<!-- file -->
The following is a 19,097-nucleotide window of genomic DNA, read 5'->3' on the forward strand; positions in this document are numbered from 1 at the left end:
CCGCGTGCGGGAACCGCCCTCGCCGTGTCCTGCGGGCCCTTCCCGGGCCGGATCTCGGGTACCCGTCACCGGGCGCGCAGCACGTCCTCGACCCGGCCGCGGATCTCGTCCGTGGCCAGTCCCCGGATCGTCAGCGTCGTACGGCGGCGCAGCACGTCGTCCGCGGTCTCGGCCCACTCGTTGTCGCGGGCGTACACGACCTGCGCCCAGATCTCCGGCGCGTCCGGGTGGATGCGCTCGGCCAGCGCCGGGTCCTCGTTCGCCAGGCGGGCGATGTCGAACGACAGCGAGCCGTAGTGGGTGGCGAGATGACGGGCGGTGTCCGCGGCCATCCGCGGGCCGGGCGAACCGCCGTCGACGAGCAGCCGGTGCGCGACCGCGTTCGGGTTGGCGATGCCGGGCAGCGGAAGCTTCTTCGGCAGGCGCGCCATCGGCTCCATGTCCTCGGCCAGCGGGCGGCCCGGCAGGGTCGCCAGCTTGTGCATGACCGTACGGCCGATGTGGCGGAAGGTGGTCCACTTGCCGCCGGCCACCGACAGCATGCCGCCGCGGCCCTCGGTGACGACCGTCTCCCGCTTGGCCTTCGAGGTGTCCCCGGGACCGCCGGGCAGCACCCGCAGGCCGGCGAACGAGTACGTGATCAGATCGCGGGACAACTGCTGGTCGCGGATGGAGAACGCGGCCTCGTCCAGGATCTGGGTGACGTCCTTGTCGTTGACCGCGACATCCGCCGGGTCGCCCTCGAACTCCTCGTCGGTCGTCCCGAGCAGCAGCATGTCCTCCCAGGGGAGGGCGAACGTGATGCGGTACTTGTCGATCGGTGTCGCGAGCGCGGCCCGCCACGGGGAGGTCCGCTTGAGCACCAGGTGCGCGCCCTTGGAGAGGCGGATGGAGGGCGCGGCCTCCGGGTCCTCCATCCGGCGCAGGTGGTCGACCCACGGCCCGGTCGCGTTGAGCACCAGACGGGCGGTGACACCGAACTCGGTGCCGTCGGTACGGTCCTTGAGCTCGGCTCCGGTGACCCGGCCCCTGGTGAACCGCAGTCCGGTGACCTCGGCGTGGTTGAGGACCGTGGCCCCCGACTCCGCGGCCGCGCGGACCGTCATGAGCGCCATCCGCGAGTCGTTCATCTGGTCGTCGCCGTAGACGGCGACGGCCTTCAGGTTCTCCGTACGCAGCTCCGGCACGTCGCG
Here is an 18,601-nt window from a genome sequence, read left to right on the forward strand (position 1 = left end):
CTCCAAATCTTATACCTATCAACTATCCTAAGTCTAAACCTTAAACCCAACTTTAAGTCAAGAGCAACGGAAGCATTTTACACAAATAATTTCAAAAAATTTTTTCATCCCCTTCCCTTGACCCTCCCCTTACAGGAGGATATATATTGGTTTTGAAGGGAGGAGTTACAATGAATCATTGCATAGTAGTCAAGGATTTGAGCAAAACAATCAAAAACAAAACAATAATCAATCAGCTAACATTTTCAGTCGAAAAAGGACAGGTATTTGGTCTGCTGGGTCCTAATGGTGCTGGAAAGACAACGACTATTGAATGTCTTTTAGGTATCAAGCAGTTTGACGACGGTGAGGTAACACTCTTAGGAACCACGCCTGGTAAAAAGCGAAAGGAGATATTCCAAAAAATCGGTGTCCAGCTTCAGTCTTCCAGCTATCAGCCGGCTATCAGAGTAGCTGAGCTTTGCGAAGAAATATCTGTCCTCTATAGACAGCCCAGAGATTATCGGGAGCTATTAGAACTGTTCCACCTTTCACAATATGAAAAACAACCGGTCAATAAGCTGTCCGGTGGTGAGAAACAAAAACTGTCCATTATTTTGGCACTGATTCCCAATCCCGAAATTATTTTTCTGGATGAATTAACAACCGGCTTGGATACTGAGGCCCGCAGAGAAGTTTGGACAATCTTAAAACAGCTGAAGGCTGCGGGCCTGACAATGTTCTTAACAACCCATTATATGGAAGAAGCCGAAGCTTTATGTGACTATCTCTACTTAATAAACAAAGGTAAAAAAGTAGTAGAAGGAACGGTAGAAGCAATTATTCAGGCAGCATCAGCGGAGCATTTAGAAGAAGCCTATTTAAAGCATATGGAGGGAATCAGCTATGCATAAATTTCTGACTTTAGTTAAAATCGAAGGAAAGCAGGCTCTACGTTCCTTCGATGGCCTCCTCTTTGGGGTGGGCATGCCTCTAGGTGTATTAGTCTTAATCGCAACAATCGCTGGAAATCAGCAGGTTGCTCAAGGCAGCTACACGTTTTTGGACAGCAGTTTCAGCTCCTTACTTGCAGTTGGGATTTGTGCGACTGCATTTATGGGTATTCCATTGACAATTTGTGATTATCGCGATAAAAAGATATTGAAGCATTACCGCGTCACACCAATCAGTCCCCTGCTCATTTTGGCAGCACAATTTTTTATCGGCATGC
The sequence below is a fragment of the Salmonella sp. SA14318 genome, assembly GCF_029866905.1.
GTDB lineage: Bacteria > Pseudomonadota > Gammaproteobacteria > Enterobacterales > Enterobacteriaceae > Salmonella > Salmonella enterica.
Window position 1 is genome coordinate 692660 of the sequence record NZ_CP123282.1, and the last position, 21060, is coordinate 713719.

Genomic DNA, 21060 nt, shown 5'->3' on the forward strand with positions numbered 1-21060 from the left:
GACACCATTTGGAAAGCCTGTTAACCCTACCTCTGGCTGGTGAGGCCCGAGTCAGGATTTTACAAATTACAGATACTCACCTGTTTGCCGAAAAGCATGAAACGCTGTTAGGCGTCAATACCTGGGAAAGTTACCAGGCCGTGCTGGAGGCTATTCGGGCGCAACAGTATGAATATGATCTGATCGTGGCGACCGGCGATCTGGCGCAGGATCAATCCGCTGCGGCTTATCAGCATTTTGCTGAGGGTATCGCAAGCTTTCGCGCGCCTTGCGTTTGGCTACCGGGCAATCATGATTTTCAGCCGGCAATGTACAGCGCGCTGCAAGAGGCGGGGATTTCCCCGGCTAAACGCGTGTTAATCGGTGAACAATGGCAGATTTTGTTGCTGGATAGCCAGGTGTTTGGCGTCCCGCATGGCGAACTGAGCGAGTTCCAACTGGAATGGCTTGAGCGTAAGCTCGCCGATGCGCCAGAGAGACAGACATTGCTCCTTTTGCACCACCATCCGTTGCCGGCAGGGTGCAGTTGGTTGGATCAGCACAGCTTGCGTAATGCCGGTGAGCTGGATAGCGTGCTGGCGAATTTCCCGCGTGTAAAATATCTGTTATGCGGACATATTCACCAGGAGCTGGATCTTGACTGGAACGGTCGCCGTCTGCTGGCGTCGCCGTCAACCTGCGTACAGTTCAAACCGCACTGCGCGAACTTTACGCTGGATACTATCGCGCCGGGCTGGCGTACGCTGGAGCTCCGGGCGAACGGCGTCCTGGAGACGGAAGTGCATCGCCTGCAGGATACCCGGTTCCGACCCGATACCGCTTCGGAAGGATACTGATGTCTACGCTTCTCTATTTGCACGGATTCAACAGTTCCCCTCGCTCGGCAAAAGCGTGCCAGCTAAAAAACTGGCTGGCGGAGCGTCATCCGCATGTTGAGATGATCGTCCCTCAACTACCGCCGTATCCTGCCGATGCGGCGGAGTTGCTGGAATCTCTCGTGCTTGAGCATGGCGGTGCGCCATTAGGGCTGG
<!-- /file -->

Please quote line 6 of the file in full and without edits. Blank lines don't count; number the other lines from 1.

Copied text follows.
GTDB lineage: Bacteria > Pseudomonadota > Gammaproteobacteria > Enterobacterales > Enterobacteriaceae > Salmonella > Salmonella enterica.